Eureka ma­chines

Vic­to­ries

Classic Rock - - Reviews - Philip Wild­ing

Fifth al­bum from Leeds quar­tet crack­les and pops.

Ten years and five al­bums later, Chris Cat­a­lyst and the Eureka Ma­chines sound as gung-ho and re­silient as a box-fresh band just dis­cov­er­ing they’ve bagged an Amer­i­can tour with Def Lep­pard. In a per­fect world, that’s what should have hap­pened to the Eureka Ma­chines; even the Amer­i­cans would have fallen for their pop-punk charms, even if they might have missed the band’s darker un­der­belly.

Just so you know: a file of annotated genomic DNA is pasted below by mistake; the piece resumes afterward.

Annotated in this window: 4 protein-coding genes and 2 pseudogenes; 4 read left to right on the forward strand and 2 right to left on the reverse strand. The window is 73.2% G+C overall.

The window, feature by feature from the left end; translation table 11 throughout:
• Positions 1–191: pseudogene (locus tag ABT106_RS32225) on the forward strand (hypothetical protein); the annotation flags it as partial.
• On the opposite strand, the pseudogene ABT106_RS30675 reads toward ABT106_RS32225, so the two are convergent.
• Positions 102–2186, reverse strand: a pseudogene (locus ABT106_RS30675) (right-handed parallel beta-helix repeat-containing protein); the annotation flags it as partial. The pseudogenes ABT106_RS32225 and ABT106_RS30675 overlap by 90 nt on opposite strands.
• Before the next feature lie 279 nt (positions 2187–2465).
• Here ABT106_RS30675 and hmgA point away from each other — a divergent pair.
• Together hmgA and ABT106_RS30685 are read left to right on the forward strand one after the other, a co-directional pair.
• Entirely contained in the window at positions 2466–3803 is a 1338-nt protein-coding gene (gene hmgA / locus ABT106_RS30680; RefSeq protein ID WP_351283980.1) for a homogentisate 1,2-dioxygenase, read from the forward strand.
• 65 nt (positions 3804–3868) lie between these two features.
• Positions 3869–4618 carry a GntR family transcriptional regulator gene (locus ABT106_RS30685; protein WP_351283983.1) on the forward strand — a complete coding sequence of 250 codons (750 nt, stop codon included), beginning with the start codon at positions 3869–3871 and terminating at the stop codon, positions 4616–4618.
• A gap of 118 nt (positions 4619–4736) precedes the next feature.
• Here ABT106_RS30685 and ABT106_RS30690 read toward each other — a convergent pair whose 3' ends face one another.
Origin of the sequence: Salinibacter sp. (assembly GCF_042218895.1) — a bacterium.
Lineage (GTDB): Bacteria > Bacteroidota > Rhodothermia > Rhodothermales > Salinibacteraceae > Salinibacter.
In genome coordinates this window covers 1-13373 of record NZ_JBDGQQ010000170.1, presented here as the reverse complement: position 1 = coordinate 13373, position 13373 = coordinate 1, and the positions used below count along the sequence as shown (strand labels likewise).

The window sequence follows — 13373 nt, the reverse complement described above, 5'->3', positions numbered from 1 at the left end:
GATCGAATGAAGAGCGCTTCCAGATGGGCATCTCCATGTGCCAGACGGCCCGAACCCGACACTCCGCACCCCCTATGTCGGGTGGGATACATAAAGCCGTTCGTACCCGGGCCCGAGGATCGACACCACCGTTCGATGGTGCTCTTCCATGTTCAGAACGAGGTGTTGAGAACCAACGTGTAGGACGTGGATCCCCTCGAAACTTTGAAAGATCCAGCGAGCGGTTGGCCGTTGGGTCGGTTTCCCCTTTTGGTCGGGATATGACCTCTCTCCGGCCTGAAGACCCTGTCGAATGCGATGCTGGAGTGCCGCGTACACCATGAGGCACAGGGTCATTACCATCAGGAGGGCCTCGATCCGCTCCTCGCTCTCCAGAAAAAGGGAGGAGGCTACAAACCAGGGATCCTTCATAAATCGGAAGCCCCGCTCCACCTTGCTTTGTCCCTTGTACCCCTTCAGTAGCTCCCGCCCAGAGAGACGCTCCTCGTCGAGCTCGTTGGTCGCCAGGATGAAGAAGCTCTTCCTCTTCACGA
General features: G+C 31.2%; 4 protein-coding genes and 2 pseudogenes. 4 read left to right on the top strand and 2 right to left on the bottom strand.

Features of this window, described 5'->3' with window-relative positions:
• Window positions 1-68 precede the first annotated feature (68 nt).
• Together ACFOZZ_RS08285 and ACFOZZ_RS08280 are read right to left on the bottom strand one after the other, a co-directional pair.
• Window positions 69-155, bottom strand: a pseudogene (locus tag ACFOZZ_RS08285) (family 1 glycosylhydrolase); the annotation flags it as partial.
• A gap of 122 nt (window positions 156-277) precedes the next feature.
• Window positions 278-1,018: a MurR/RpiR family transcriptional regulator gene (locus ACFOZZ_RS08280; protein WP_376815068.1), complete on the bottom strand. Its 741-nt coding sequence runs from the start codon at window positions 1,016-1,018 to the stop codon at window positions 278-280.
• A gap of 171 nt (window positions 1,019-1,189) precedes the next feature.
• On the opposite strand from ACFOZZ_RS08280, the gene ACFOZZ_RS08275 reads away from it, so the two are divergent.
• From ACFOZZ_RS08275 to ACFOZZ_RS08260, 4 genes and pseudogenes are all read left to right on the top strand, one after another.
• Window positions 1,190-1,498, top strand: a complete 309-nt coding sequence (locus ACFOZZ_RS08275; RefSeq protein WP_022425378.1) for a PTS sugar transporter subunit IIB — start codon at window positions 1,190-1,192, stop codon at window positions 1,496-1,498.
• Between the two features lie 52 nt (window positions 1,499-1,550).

Like all the best and en­dur­ing pop bands, Eureka Ma­chines com­bine the pop notes of bands like Cheap Trick, Wild­hearts and Hon­ey­crack with the ruddy in­tro­spec­tion of a band who’ve spent too much time in the ser­vice sta­tions along­side the M1 mo­tor­way. They’ve come bril­liantly good here, though, with the ring­ing Danc­ing In The Dark, the aching House Of But­ter­flies or the span­gled ex­per­i­men­ta­tion of the ex­pan­sive, splash­ing My Rock And Roll Is Dead.

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